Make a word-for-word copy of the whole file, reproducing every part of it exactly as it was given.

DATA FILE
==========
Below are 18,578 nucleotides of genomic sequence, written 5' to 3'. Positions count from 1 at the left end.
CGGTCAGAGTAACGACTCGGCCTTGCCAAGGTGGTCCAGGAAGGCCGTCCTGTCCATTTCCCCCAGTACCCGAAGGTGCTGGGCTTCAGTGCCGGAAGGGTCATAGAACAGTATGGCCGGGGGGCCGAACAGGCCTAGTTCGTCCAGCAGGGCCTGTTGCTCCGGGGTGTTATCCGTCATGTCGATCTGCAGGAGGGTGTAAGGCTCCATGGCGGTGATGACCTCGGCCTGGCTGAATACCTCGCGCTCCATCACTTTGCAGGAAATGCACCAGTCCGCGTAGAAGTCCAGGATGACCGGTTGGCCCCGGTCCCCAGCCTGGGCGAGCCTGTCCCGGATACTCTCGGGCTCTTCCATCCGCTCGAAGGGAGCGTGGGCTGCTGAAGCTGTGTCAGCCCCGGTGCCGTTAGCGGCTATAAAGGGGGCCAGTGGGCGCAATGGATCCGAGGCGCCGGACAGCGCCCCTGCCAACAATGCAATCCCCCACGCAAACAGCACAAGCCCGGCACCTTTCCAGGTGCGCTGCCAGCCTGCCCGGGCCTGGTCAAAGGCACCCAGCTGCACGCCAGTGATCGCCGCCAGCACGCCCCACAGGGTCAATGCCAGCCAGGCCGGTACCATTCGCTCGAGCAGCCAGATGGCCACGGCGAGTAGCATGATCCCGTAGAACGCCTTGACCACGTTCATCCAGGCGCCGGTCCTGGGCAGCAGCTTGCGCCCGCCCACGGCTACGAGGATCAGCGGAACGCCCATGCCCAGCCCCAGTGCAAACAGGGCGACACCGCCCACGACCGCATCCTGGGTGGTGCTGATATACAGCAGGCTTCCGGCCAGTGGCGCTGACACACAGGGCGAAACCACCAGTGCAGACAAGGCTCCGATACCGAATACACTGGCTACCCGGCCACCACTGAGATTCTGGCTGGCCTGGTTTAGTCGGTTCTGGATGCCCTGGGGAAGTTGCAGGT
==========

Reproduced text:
Below are 18,578 nucleotides of genomic sequence, written 5' to 3'. Positions count from 1 at the left end.
CGGTCAGAGTAACGACTCGGCCTTGCCAAGGTGGTCCAGGAAGGCCGTCCTGTCCATTTCCCCCAGTACCCGAAGGTGCTGGGCTTCAGTGCCGGAAGGGTCATAGAACAGTATGGCCGGGGGGCCGAACAGGCCTAGTTCGTCCAGCAGGGCCTGTTGCTCCGGGGTGTTATCCGTCATGTCGATCTGCAGGAGGGTGTAAGGCTCCATGGCGGTGATGACCTCGGCCTGGCTGAATACCTCGCGCTCCATCACTTTGCAGGAAATGCACCAGTCCGCGTAGAAGTCCAGGATGACCGGTTGGCCCCGGTCCCCAGCCTGGGCGAGCCTGTCCCGGATACTCTCGGGCTCTTCCATCCGCTCGAAGGGAGCGTGGGCTGCTGAAGCTGTGTCAGCCCCGGTGCCGTTAGCGGCTATAAAGGGGGCCAGTGGGCGCAATGGATCCGAGGCGCCGGACAGCGCCCCTGCCAACAATGCAATCCCCCACGCAAACAGCACAAGCCCGGCACCTTTCCAGGTGCGCTGCCAGCCTGCCCGGGCCTGGTCAAAGGCACCCAGCTGCACGCCAGTGATCGCCGCCAGCACGCCCCACAGGGTCAATGCCAGCCAGGCCGGTACCATTCGCTCGAGCAGCCAGATGGCCACGGCGAGTAGCATGATCCCGTAGAACGCCTTGACCACGTTCATCCAGGCGCCGGTCCTGGGCAGCAGCTTGCGCCCGCCCACGGCTACGAGGATCAGCGGAACGCCCATGCCCAGCCCCAGTGCAAACAGGGCGACACCGCCCACGACCGCATCCTGGGTGGTGCTGATATACAGCAGGCTTCCGGCCAGTGGCGCTGACACACAGGGCGAAACCACCAGTGCAGACAAGGCTCCGATACCGAATACACTGGCTACCCGGCCACCACTGAGATTCTGGCTGGCCTGGTTTAGTCGGTTCTGGATGCCCTGGGGAAGTTGCAGGT